Training PWID may require specific planning and discussions. Invite potential current or former users to any training module well in advance and help clarify workshop structure, learning expectations and identify any practical needs that will support participation. This may include arranging travel or offering travelling costs and an attendance fee. Consider what arrangements are needed for those receiving or requiring OST to support their attendance and participation and consider how the programme timing can be adjusted to meet the needs of PWID.

You should consider the culture, gender, race, ability and age of participants. Gender is particularly important, since there may be cultural restrictions on matters that can be talked about by one gender in front of the other. Be sensitive to these issues within small group discussions where same-gender groups may ensure that participants are not made uncomfortable by discussions and exercises.  Be aware of religious needs and consider how you might cater for prayers and observances and school holidays and ensure that support is given to those with literacy problems.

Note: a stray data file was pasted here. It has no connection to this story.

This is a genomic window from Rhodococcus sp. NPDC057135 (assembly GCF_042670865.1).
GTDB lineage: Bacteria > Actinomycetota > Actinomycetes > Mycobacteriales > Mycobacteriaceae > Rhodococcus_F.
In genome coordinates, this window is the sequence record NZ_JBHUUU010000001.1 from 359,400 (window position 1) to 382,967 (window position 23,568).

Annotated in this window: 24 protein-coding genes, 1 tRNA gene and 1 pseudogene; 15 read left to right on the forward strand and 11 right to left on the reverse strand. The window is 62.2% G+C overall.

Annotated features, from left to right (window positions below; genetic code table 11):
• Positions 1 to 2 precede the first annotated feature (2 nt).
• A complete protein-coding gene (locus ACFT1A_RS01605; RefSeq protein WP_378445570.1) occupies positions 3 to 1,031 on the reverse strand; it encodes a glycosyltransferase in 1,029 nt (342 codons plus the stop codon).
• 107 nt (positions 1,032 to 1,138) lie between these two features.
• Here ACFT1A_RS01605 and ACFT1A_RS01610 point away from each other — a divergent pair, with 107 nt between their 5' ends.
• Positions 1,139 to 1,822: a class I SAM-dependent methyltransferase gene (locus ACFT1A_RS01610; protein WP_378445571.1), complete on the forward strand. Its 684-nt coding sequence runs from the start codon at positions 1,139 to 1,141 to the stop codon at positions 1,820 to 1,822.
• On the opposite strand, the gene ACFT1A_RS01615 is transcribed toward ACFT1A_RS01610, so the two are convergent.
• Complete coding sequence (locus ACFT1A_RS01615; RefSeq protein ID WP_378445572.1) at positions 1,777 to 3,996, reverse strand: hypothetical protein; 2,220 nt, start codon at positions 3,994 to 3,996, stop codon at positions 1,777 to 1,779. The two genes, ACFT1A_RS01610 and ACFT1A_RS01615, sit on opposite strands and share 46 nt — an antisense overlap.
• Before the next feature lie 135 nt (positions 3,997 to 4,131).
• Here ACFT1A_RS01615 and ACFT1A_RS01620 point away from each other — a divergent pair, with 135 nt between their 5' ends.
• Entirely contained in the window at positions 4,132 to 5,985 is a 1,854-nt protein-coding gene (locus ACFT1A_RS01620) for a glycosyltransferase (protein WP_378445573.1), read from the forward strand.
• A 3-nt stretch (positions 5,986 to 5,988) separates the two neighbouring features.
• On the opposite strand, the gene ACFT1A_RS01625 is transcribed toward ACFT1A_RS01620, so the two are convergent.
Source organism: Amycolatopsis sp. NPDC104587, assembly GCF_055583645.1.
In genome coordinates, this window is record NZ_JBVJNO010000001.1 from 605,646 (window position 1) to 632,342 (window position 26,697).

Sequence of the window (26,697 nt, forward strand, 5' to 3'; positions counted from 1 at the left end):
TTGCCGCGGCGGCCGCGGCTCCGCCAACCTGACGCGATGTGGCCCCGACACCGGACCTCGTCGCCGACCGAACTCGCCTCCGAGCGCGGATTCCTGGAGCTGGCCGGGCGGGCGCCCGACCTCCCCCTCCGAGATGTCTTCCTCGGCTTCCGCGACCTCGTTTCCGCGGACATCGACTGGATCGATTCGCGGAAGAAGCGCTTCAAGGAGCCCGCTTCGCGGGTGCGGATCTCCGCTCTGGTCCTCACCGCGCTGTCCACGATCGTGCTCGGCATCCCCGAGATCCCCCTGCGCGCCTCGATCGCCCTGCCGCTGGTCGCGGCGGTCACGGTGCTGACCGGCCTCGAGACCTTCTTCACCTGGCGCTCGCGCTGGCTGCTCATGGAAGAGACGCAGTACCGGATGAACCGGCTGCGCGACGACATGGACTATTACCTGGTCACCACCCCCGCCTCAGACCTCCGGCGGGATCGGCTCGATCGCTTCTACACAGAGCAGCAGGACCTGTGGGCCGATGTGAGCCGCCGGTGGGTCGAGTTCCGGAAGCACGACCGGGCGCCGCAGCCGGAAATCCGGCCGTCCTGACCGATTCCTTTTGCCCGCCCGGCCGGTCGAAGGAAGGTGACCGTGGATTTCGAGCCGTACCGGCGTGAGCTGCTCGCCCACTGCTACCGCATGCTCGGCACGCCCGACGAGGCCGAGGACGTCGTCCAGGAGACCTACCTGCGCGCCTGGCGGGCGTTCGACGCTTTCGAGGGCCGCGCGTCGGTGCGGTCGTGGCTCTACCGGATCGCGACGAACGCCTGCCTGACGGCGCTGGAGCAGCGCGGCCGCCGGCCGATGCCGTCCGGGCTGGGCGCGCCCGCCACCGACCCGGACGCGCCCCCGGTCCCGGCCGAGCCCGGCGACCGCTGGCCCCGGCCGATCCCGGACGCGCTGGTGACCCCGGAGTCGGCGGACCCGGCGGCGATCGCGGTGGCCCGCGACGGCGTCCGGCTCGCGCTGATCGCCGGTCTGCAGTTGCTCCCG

Ideally, the programme should be co-facilitated as this is considered the most effective method to enhance and maintain the quality of the training and manage the various group activities. Co-facilitation may include other professionals, advocates or experienced PWID; however, when training smaller groups a single facilitator can usually administer the workshop effectively. When working with a co-facilitator, establish and agree roles and responsibilities in running the workshop prior to delivery. During delivery facilitators should confer with each other after each module so that any issues that arise can be dealt with (such as engaging less participative learners).

Delivering training with co-facilitators usefully allows for note-taking to record important discussions and questions as they arise and can serve as a record for subsequent follow up.

Learning Styles

Most people have a preferred learning style. A variety of models have developed over the years that provide related but different perspectives on individual learning styles. When running shorter workshops or training modules the opportunities to assess and respond to these will be limited. However, as a general rule facilitators should remember that people respond to different types of presentation and workshop format and should take any opportunities to orientate learning towards participants’ preferences. This training has been designed to include a range of formats and styles to help address diverse learning styles.


Photocopy sufficient course handouts and relevant materials for the number of workshop module participants and have these ready for distribution at the start of training.

Module completion certificate

Consider distributing certificates, supported by the agency responsible for the training, confirming attendance on completion. This may be useful for people who have to evidence ongoing professional development. For some people this also boosts participation and motivation during the training and enhances the way it is used subsequently.